any of various poplars, as Populus tremula, of Europe, and P. tremuloides(quaking aspen) or P. alba(white aspen), of America, having soft wood and alternate ovate leaves that tremble in the slightest breeze.
of or relating to the aspen.
trembling or quivering, like the leaves of the aspen.
Origin of aspen
1350–1400;Middle Englishaspen (adj.), Old Englishæspen; cognate with Old Frisianespen (adj.), espenbeam,Middle Dutchespenboom,Old High Germanespîn (adj.). See asp2, -en2
any of several trees of the salicaceous genus Populus, such as P. tremula of Europe, in which the leaves are attached to the stem by long flattened stalks so that they quiver in the windArchaic name: asp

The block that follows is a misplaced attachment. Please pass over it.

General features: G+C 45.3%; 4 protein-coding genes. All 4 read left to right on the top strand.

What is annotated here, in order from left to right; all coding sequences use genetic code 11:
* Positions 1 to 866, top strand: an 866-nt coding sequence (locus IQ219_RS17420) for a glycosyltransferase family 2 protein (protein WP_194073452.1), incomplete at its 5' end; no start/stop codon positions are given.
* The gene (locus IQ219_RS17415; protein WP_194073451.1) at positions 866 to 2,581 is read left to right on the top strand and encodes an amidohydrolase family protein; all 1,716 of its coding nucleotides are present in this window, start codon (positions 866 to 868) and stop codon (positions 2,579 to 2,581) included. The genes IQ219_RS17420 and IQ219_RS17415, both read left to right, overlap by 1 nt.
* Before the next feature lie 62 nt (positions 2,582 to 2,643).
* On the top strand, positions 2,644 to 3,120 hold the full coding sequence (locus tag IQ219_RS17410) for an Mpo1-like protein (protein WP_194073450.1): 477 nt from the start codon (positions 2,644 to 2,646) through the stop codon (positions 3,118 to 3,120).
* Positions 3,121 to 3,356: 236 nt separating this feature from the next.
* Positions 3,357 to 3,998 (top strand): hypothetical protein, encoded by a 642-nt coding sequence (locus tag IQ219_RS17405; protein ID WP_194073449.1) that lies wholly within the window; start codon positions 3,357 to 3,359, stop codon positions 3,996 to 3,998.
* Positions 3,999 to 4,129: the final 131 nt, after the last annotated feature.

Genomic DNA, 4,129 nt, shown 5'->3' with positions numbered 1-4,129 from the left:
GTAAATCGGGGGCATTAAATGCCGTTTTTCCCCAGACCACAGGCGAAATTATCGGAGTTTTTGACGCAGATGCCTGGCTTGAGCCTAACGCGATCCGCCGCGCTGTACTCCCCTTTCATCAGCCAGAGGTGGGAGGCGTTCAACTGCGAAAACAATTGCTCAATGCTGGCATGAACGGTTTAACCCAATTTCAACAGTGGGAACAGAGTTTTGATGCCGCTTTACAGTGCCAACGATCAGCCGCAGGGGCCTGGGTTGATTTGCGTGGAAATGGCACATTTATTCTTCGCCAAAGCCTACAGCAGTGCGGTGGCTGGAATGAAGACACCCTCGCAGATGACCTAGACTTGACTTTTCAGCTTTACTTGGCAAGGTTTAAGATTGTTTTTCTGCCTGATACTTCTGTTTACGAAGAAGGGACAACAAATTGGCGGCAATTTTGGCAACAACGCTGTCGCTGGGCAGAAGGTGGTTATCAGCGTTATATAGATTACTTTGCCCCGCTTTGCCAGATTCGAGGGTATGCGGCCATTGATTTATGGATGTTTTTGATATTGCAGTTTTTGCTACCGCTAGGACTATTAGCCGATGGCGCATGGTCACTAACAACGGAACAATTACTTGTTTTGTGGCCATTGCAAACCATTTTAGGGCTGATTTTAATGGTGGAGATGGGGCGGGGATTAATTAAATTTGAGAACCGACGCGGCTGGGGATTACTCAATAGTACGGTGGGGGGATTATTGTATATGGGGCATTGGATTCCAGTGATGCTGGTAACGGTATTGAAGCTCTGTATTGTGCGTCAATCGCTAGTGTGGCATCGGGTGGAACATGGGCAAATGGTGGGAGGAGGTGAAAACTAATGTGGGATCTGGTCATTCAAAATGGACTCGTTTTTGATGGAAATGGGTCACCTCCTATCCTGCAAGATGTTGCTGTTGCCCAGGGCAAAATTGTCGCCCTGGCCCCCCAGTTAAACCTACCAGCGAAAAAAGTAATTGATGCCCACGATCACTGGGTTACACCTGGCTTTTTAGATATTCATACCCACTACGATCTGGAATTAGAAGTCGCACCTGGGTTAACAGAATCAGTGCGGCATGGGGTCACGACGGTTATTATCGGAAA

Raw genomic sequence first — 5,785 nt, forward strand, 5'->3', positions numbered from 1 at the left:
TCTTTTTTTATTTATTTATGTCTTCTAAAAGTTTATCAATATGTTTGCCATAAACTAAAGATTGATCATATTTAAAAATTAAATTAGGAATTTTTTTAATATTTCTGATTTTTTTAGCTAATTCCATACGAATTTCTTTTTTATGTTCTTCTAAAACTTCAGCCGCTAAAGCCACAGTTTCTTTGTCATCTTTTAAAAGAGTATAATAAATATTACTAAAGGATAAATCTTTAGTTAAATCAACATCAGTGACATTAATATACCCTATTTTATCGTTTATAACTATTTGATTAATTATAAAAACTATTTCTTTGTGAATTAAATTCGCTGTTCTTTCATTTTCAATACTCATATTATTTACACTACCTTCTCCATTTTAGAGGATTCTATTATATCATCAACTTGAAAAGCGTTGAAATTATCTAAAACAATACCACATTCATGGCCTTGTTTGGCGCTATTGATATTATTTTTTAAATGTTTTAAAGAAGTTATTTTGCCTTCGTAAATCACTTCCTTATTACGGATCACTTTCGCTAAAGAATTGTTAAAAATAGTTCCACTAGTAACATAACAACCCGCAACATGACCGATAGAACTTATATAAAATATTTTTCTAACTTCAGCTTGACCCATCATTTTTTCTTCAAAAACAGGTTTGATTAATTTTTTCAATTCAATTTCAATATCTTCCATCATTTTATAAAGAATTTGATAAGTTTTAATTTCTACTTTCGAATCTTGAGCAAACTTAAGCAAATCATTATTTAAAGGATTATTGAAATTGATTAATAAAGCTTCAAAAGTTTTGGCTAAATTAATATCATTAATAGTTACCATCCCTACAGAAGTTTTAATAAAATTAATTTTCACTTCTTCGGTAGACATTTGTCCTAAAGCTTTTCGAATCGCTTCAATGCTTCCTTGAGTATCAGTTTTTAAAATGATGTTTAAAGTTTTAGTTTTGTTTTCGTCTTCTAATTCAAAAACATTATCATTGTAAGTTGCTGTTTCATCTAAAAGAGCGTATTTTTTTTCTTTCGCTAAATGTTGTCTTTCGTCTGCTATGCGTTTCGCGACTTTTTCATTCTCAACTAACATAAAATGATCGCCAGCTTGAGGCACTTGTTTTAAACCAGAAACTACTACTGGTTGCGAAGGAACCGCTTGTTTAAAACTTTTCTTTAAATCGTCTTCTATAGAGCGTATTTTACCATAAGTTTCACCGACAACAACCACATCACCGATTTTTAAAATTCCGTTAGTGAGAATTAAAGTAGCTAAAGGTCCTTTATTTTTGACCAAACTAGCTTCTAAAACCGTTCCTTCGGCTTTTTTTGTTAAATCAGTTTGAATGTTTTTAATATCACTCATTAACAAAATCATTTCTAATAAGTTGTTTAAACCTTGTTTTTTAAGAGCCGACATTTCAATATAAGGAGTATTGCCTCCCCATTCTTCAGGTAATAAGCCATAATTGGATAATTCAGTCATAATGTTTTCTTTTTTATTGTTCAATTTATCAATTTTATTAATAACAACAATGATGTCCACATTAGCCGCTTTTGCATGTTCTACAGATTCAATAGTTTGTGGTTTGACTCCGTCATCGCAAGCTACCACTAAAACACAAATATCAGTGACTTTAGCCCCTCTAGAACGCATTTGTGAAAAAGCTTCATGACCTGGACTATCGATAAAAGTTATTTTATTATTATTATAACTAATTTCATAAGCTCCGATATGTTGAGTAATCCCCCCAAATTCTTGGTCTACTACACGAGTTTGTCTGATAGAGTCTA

late 14c., from adjective or genitive form of Old English æspe "aspen tree, white poplar," from Proto-Germanic *aspo (cf. Old Norse ösp, Middle Dutch espe, Old High German aspa, German Espe), from PIE *apsa "aspen" (cf. Lithuanian opuse). The current form in English probably arose from phrases such as aspen leaf, aspen bark. Its leaves have been figurative of tremulousness and quaking since at least early 15c. (an Old English name for it was cwicbeam, literally "quick-tree").